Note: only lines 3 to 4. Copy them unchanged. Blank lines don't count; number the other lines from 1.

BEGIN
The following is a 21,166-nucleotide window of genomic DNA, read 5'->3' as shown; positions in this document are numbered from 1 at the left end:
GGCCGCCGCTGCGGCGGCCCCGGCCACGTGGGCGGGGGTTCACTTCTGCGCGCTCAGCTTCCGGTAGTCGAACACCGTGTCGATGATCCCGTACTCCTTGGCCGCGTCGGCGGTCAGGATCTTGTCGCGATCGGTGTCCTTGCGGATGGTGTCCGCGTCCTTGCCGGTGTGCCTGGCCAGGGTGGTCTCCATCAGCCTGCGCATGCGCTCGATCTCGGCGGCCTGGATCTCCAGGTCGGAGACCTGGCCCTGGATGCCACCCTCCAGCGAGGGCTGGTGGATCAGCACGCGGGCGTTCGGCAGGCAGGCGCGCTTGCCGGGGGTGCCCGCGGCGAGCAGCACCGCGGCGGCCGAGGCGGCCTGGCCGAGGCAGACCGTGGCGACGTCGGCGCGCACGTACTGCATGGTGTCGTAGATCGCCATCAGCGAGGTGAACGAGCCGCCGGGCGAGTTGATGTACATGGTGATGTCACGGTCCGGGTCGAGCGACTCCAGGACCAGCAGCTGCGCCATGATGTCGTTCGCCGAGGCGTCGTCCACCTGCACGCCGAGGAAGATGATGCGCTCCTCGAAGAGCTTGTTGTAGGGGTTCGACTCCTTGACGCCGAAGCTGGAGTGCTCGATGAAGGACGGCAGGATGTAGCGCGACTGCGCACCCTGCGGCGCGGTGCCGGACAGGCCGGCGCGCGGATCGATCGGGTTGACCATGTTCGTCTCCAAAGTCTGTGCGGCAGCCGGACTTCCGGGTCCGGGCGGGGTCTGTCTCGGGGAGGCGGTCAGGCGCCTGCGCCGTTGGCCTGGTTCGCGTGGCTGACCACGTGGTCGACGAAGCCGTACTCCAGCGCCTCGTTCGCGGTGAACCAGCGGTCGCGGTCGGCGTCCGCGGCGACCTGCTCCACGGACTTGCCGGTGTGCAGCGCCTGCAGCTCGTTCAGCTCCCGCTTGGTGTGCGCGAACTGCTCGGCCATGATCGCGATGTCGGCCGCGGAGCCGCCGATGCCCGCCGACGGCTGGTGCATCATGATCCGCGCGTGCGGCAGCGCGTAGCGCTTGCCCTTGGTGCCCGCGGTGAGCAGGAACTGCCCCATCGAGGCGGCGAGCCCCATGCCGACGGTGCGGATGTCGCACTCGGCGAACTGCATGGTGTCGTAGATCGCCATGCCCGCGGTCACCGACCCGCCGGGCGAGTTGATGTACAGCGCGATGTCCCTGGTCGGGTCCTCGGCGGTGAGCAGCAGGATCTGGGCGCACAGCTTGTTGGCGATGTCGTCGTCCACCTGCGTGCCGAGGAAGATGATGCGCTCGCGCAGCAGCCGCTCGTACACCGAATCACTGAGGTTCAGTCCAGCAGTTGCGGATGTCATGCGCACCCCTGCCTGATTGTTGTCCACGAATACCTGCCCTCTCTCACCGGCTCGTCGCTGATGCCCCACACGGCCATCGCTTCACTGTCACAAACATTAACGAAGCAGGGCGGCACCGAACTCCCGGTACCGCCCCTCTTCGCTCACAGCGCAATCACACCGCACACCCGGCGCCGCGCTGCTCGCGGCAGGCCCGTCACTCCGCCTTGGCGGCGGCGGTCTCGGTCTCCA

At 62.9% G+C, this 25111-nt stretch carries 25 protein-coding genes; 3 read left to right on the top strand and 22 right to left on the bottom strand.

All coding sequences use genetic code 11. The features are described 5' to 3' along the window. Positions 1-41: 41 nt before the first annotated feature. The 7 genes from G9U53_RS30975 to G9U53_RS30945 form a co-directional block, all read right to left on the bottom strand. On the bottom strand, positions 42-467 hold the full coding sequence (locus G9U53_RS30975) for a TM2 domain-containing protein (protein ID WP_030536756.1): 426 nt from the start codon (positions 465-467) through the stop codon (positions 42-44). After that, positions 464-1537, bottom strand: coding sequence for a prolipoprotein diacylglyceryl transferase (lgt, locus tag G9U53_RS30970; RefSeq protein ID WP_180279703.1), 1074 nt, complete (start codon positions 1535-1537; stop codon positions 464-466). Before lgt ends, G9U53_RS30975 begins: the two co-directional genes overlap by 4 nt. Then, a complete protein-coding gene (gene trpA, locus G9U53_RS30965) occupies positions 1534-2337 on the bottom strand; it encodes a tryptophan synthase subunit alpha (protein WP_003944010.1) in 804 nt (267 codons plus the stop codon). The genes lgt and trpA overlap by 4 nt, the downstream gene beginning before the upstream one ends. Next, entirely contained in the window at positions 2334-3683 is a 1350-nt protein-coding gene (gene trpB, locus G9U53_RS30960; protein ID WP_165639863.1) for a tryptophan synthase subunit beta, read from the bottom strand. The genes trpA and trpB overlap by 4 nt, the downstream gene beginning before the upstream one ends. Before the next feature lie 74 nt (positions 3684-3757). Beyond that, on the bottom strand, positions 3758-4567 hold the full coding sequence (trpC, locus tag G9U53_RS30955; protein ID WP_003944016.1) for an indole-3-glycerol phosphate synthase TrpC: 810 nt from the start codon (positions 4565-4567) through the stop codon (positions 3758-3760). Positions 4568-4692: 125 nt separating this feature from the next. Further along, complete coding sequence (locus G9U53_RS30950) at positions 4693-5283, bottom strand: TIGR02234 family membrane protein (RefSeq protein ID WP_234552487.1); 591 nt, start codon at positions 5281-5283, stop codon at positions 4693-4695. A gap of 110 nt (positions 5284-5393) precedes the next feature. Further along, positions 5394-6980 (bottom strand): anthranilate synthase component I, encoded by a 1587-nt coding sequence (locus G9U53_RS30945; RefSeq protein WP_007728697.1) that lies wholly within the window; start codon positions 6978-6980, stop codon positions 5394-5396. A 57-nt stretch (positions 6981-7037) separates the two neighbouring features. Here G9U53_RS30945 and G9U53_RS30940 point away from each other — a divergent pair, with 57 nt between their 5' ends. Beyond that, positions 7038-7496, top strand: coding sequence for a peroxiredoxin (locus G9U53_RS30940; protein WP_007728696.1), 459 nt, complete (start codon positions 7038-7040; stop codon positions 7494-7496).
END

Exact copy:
At 62.9% G+C, this 25111-nt stretch carries 25 protein-coding genes; 3 read left to right on the top strand and 22 right to left on the bottom strand.

All coding sequences use genetic code 11. The features are described 5' to 3' along the window. Positions 1-41: 41 nt before the first annotated feature. The 7 genes from G9U53_RS30975 to G9U53_RS30945 form a co-directional block, all read right to left on the bottom strand. On the bottom strand, positions 42-467 hold the full coding sequence (locus G9U53_RS30975) for a TM2 domain-containing protein (protein ID WP_030536756.1): 426 nt from the start codon (positions 465-467) through the stop codon (positions 42-44). After that, positions 464-1537, bottom strand: coding sequence for a prolipoprotein diacylglyceryl transferase (lgt, locus tag G9U53_RS30970; RefSeq protein ID WP_180279703.1), 1074 nt, complete (start codon positions 1535-1537; stop codon positions 464-466). Before lgt ends, G9U53_RS30975 begins: the two co-directional genes overlap by 4 nt. Then, a complete protein-coding gene (gene trpA, locus G9U53_RS30965) occupies positions 1534-2337 on the bottom strand; it encodes a tryptophan synthase subunit alpha (protein WP_003944010.1) in 804 nt (267 codons plus the stop codon). The genes lgt and trpA overlap by 4 nt, the downstream gene beginning before the upstream one ends. Next, entirely contained in the window at positions 2334-3683 is a 1350-nt protein-coding gene (gene trpB, locus G9U53_RS30960; protein ID WP_165639863.1) for a tryptophan synthase subunit beta, read from the bottom strand. The genes trpA and trpB overlap by 4 nt, the downstream gene beginning before the upstream one ends. Before the next feature lie 74 nt (positions 3684-3757). Beyond that, on the bottom strand, positions 3758-4567 hold the full coding sequence (trpC, locus tag G9U53_RS30955; protein ID WP_003944016.1) for an indole-3-glycerol phosphate synthase TrpC: 810 nt from the start codon (positions 4565-4567) through the stop codon (positions 3758-3760). Positions 4568-4692: 125 nt separating this feature from the next. Further along, complete coding sequence (locus G9U53_RS30950) at positions 4693-5283, bottom strand: TIGR02234 family membrane protein (RefSeq protein ID WP_234552487.1); 591 nt, start codon at positions 5281-5283, stop codon at positions 4693-4695. A gap of 110 nt (positions 5284-5393) precedes the next feature. Further along, positions 5394-6980 (bottom strand): anthranilate synthase component I, encoded by a 1587-nt coding sequence (locus G9U53_RS30945; RefSeq protein WP_007728697.1) that lies wholly within the window; start codon positions 6978-6980, stop codon positions 5394-5396. A 57-nt stretch (positions 6981-7037) separates the two neighbouring features. Here G9U53_RS30945 and G9U53_RS30940 point away from each other — a divergent pair, with 57 nt between their 5' ends. Beyond that, positions 7038-7496, top strand: coding sequence for a peroxiredoxin (locus G9U53_RS30940; protein WP_007728696.1), 459 nt, complete (start codon positions 7038-7040; stop codon positions 7494-7496).